A sample of 20 conventional hearing aid discussions (HADs) randomly selected from case notes relating to 52 client appointments conducted at the University of Auckland Hearing and Tinnitus clinic underwent qualitative analysis. Data analysis was framed by seven key elements which were classified as themes, based on the key sections of the FOCAS-ME tool. These included the emotional impact of hearing loss, the client’s perspective on their family member’s experience and vice versa, the family member’s perspective on their own experience, shared goal setting, and the exploration of hearing needs as being near- or far-field, and the components of motivation and experience.
Additionally, 12 anonymized FOCAS-ME forms completed by hearing healthcare professionals (HCPs) in clinical appointments during a pilot of FOCAS-ME in Australia underwent theme analysis to determine any differences compared to a convention HAD approach. What did the results show? The preliminary results of this study showed that the FOCAS and FOCAS-ME tools have the potential to elicit the information intended towards achieving the aims of these tools, especially with regards to the emotional impact of hearing loss and the impact of third-party disability through incorporating a FCC approach. The FOCAS-ME data showed evidence of the negative emotional impact that hearing loss can have on family members as well as clients, and exhibited the empathy family members can feel for the person with hearing loss.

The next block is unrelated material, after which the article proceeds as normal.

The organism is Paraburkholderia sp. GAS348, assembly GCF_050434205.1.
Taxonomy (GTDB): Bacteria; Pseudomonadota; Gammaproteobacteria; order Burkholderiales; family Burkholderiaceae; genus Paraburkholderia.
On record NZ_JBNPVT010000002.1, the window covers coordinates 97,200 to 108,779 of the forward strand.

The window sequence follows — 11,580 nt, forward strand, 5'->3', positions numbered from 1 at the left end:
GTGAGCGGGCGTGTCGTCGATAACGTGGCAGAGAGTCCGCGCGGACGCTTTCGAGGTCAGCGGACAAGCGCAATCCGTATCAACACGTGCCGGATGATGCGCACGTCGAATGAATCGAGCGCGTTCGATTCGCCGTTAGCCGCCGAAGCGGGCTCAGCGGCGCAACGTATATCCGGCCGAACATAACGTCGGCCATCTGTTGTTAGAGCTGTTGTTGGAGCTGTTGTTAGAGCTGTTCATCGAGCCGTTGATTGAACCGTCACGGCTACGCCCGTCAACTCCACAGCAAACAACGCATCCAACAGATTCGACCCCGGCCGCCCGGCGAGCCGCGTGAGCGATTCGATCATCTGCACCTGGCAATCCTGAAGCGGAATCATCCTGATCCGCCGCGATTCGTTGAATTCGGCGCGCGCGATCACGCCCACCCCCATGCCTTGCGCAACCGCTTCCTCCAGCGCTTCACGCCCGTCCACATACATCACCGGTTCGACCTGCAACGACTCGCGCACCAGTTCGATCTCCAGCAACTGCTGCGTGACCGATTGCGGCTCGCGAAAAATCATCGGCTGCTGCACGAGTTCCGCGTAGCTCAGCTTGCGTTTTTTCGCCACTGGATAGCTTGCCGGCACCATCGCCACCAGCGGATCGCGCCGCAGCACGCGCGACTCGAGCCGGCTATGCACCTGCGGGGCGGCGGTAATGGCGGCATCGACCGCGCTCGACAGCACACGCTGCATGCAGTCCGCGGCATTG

A pint of Guinness each day can help stop you going deaf, new research shows. Long thought to have medicinal properties, Guinness, thanks to its high iron content, may also combat hearing loss.
It's official, Guinness is good for you Up until recently, Guinness was given to patients in recovery to build up their strength and now, apparently, it replaces lost iron, which helps patients with hearing difficulties. The new research was published in the Journal of American Medicine.